Study Guide 1
Roger Williams: an English Protestant theologian who was an early proponent of religious freedom and the separation of church and state. He began the colony of Providence Plantation, which provided a refuge for religious minorities. Williams started the first Baptist church in America, the First Baptist Church of Providence. in October 1635 he was tried by the General Court and convicted of sedition and heresy. The Court declared that he was spreading "diverse, new, and dangerous opinions". He was then exiled to Rhode Island. William believed that the church and state should not be mixed, separation protects the church. He declared that the state could legitimately concern itself only with matters of civil order, but not religious belief. The state had no business in trying to enforce the "first Table" of the Ten Commandments, those first commandments that dealt with the relationship between God and persons. The state must confine itself to the commandments that dealt with the relations between people: murder, theft, adultery, lying, honoring parents, and so forth. William died in 1683.
The term jeremiad refers to a sermon or another work that accounts for the misfortunes of an era as a just penalty for great social and moral evils, but holds out hope for changes that will bring a happier future. It derives from the Old Testament prophet Jeremiah, who in the seventh century B.C. attributed the calamities of Israel to its abandonment of the covenant with Jehovah and its return to pagan idolatry, denounced with "lurid and gloomy eloquence" its religious and moral iniquities, and called on the people to repent and reform in order that Jehovah might restore them to his favor and renew the ancient covenant. Present is corrupt, past is noble, return to ways of the past.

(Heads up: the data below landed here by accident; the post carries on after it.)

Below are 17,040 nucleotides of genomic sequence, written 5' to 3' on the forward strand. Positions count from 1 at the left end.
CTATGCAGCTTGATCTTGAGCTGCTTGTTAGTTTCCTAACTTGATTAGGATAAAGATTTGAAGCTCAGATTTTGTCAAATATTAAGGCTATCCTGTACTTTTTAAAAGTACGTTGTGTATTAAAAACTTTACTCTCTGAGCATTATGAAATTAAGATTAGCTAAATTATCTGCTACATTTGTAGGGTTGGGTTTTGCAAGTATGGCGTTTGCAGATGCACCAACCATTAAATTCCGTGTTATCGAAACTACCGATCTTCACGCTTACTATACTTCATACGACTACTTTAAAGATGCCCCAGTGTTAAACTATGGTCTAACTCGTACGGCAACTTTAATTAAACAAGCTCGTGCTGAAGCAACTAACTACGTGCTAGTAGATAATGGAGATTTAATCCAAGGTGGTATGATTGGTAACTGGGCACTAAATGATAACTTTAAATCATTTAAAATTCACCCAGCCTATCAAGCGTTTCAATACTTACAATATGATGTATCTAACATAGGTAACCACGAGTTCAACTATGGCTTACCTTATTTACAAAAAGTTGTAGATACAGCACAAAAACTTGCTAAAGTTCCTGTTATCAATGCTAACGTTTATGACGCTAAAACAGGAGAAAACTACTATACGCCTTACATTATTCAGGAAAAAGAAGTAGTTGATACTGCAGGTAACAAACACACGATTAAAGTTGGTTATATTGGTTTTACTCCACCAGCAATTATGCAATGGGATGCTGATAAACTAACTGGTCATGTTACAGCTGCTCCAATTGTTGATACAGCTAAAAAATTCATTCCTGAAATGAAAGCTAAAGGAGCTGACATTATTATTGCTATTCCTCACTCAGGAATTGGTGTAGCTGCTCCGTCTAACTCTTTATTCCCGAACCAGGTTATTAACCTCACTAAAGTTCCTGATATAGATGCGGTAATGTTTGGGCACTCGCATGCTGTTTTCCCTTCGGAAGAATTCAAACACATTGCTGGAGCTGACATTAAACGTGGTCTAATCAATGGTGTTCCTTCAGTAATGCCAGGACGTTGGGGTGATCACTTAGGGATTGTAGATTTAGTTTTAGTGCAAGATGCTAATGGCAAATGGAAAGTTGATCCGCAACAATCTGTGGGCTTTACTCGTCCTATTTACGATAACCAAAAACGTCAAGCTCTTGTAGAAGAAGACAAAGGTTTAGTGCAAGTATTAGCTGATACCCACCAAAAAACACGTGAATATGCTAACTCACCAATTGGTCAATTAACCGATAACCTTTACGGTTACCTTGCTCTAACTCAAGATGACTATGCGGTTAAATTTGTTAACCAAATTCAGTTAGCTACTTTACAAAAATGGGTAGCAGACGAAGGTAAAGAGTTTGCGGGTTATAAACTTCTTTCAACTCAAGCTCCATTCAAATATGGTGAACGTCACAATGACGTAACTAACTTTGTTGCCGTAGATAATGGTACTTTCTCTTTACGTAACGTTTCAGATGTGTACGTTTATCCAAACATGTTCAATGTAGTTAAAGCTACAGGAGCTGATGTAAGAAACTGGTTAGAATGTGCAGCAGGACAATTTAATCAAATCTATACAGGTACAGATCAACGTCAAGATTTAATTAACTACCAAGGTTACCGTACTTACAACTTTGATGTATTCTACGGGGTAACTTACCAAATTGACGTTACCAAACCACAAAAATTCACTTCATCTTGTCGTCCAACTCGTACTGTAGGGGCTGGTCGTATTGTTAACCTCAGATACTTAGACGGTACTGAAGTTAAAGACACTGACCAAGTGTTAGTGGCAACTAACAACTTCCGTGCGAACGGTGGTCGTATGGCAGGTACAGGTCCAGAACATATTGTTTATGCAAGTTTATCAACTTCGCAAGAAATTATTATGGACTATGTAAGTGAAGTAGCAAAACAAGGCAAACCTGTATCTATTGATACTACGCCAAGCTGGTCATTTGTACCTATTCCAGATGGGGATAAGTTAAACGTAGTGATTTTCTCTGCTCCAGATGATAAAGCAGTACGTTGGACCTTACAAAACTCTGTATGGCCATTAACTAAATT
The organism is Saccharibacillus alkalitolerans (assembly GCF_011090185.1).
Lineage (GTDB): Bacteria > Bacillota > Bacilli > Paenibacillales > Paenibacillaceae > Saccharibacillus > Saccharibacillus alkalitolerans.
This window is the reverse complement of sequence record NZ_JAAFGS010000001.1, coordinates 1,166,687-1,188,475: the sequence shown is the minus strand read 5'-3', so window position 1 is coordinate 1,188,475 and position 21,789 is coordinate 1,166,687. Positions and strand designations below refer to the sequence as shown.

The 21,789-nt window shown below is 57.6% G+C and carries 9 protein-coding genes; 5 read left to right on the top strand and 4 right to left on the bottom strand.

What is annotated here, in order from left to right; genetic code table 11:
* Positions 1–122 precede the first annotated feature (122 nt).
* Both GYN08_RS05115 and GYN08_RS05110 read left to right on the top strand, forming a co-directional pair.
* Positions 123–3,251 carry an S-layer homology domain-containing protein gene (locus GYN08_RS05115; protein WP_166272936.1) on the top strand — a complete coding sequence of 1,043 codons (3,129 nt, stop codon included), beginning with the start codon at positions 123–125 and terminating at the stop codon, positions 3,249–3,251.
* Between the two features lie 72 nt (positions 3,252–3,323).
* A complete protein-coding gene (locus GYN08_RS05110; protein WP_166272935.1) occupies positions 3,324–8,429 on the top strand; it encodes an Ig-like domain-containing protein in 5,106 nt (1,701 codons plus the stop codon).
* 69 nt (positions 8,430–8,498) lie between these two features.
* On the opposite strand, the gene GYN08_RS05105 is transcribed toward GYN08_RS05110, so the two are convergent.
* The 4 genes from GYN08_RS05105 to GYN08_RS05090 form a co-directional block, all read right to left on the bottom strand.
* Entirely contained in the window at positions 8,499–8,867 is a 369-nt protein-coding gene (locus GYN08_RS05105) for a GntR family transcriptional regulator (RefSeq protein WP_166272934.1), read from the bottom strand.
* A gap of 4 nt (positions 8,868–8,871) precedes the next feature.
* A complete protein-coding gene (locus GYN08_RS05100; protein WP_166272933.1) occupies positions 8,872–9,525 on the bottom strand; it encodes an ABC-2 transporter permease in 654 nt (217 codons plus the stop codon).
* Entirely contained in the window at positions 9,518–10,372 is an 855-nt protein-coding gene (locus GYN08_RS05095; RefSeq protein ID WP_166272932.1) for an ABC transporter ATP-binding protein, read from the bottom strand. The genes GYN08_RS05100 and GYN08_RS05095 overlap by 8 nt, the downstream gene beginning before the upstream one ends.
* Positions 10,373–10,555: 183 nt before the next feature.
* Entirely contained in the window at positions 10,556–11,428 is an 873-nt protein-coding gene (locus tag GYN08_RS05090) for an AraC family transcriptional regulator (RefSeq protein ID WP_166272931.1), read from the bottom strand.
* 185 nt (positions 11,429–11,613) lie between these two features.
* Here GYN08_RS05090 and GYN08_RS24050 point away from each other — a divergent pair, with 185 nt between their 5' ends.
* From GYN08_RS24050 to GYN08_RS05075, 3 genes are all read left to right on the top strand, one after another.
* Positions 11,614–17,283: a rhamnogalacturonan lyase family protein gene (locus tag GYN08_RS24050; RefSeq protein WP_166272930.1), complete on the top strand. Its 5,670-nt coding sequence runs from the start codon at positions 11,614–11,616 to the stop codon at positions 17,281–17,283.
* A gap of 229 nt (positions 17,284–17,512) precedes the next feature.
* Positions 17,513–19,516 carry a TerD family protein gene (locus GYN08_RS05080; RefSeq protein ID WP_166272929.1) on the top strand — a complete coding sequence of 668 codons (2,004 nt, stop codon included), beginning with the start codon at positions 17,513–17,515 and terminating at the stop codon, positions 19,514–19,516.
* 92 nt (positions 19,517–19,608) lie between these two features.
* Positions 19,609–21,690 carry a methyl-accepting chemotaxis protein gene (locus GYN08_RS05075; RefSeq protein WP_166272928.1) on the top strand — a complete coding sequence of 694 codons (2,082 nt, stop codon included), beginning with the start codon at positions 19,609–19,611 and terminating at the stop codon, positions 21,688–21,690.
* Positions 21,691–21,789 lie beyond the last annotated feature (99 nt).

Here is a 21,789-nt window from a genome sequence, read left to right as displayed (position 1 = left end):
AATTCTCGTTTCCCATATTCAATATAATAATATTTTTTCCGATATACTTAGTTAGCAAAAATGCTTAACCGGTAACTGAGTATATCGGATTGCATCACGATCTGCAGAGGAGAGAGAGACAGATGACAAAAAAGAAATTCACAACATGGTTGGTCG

William Penn: Quaker at 22. He was an early champion of democracy and religious freedom, notable for his good relations and successful treaties with the Lenape Indians. Under his direction, the city of Philadelphia was planned and developed.
Act of Religious Toleration: Permitted all religions. Democratic government with separation of powers. The Act allowed freedom of worship for ...